Harry Reid died at home on Tuesday evening following a battle with cancer. His rise through the ranks of state politics to the apex of Washington—a rise that made him the most influential Nevadan in United States history—revealed the toughness of the boxer he had been as a student at Basic High School in Henderson, the nearest high school to his hometown of Searchlight, where Reid grew up in poverty without indoor plumbing or a telephone.
Reid served as city attorney for Henderson and was elected to the Assembly in 1968. When his former boxing coach, Mike O’Callaghan ran for governor, he chose his onetime pupil to run as his lieutenant, a post Reid held from 1971-1975. He ran unsuccessfully for the US Senate and for mayor of Las Vegas before being elected to the House of Representatives in 1982. That began a meteoric rise in Washington that has been unequaled by any Nevadan to this day.
When Republican Senator Paul Laxalt announced his retirement in 1986, Reid emerged as the Democratic nominee for the open seat. He beat former Democrat Jim Santini by 5-1/2 points and began a run in the upper chamber that surpassed all expectations. His toughest electoral challenge occurred in 1998 when Republican John Ensign essentially battled him to a tie that bitter recounts eventually settled in Reid’s favor by about 400 votes. Ensign later served as Nevada’s junior senator and Reid welcomed his former rival warmly as the pair teamed up regularly on issues of importance to the state.
In 2005, Reid became the leader of the Senate Democratic Caucus. When the Democrats took the majority the following year, Reid became the Senate Majority Leader, a post he used to boost his own profile — and that of his state— until the Republicans took back the majority in 2014 and Reid announced his own retirement when his fifth term ended in 2016.
A controversial figure whose stranglehold on the Democratic Party of Nevada continued after his own service—the fracture in today’s Nevada Democrats is still described as a war between the “Harry Reid machine” vs the Democratic Socialists who are officially in charge—Reid was better known for inside maneuvering and keeping his caucus in line than for particular causes or ideology. His pragmatism earned him a reputation among even some Democrats as an unprincipled opportunist, but his early and ferocious support for a promising and inexperienced new colleague named Barack Obama cemented Reid’s stature in the upper chamber when Obama went on to win the Democratic nomination and the presidency in 2008 and Reid served as an devoted advocate for Obama’s agenda, most notably shepherding the passage of Obamacare through a skeptical Senate.
Supporting a long-shot candidate against heavy favorite Hillary Clinton was precisely the kind of wily move the former stick-and-move counterpuncher Reid had been as a boxer in his younger days. Yesterday, Obama shared a letter he had written to Reid’s wife Landra that included a simple truth: “I wouldn’t have been president had it not been for your encouragement and support, and I wouldn’t have got most of what I got done without your skill and determination.”
When Harry Reid was nearing the end, his wife Landra asked some of us to share letters that she could read to him. In lieu of a statement, here’s what I wrote to my friend: pic.twitter.com/o6Ll6rzpAX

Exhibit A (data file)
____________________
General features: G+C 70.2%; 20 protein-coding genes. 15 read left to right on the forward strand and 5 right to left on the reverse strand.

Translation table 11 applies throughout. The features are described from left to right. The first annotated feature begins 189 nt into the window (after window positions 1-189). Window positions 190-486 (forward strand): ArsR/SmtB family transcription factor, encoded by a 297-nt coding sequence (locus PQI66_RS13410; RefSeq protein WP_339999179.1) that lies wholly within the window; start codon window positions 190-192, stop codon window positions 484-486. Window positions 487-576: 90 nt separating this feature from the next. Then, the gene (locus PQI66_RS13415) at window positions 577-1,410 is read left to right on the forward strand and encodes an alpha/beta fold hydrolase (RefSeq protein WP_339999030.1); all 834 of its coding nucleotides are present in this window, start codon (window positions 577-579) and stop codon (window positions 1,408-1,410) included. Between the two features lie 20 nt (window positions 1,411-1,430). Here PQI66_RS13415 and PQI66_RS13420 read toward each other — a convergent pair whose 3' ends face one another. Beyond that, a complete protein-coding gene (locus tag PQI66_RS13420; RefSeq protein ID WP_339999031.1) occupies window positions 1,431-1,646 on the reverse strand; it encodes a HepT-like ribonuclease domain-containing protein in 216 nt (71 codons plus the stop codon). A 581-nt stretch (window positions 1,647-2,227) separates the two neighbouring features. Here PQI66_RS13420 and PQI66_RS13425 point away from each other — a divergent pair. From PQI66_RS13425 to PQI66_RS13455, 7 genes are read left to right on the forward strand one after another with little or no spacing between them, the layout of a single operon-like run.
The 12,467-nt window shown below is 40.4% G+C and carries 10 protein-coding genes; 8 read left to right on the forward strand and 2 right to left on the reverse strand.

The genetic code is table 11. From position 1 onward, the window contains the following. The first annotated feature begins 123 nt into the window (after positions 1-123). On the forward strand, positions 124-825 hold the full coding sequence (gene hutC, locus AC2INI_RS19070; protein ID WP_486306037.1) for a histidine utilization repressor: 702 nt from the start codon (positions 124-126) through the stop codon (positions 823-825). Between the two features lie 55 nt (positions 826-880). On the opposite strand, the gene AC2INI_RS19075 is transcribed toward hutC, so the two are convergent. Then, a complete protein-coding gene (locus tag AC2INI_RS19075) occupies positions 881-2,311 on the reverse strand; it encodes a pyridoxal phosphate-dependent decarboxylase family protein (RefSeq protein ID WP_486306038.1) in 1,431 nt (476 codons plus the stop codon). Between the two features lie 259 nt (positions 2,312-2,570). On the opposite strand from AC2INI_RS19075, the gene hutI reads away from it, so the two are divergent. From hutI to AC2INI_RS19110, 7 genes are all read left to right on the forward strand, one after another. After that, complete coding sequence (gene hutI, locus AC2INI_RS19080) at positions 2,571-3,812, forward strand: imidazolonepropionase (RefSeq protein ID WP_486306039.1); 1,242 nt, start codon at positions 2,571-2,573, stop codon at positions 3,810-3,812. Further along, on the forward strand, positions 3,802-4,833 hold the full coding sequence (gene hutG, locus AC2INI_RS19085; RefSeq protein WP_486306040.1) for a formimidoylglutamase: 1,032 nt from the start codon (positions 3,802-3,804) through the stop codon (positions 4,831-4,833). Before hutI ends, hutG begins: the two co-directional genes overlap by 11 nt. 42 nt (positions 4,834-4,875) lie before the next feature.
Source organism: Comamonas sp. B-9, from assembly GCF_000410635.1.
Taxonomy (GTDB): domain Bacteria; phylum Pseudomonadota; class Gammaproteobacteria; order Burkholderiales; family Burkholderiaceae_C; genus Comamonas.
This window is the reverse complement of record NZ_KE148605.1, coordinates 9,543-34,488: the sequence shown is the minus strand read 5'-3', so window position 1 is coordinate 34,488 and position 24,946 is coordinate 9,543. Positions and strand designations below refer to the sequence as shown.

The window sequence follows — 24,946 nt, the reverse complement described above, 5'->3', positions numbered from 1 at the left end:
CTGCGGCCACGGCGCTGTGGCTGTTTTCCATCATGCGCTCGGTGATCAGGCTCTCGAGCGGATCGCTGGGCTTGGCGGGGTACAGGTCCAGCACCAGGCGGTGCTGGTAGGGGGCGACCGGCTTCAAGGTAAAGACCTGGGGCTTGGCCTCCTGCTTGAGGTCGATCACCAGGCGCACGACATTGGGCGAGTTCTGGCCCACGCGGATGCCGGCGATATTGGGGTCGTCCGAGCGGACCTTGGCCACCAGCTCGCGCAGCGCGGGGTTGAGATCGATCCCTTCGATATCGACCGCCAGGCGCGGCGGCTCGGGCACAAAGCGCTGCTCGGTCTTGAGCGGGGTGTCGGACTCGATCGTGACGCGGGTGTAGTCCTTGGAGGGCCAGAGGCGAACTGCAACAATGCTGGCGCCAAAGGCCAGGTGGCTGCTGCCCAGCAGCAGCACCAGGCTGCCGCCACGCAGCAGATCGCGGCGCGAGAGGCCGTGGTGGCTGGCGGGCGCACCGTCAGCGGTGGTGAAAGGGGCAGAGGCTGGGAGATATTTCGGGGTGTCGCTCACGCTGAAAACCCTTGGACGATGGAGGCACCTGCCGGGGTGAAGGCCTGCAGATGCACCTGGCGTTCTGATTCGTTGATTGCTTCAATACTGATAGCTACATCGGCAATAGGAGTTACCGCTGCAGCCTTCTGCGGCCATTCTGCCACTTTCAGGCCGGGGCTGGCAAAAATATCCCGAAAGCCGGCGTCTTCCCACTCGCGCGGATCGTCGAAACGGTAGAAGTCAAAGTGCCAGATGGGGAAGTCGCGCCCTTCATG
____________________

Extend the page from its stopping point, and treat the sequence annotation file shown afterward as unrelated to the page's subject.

— Barack Obama (@BarackObama) December 29, 2021
Reid’s 30-year career in the US Senate included a fair share of controversy, including ill-chosen remarks from a Senator who liked to be portrayed as plain-spoken. was marred by controversy and power during his tenure as US Senator. In Game Change, Mark Halperin and John Heilemann reported that Reid had privately said that
Obama, as a black candidate, could be successful thanks, in part, to his “light-skinned” appearance and speaking patterns “with no Negro dialect, unless he wanted to have one.”
“He [Reid] was wowed by Obama’s oratorical gifts and believed that the country was ready to embrace a black presidential candidate, especially one such as Obama — a ‘light-skinned’ African American ‘with no Negro dialect, unless he wanted to have one,’ ” Halperin and Heilemann say.
“Reid was convinced, in fact, that Obama’s race would help him more than hurt him in a bid for the Democratic nomination,” they write.
After the remarks were revealed, Reid apologized. Reid also was regularly accused of using his extraordinary power to enrich himself and his allies. After he successfully fought for funding for a bridge over the Colorado River in the 2006 transportation bill, it was revealed that he owned 160 acres near the Arizona side of the bridge. Reid was also accused of several acts that would benefit his strong supporter and friend Harvey Whittemore, an attorney and lobbyist who used his son E. Leif Reid, a former prosecutor in Reno, as his personal attorney.
According to an investigative series by the Los Angeles Times about an elaborate golf resort Whittemore hoped to build, “Over the last four years, Reid has used his influence in Washington to help the developer, Nevada super-lobbyist Whittemore, clear obstacles from Coyote Springs’ path.” Whittemore was eventually sentenced to two years after being found guilty in 2013 of steering over $100,000 in illegal campaign contributions to Reid.
Recently, McCarran Airport in Las Vegas was named after Reid.
According to Commissioner Tick Segerblom who spearheaded this project: “It means so much because I’ve been pushing this for quite some time… but since Black Lives Matter and all the Confederate statues from around the country have been going down … it’s just lots of things happening, and I view this as part of that. Truthfully, Harry has done more for the state of Nevada than anyone has done, or probably ever will do.”
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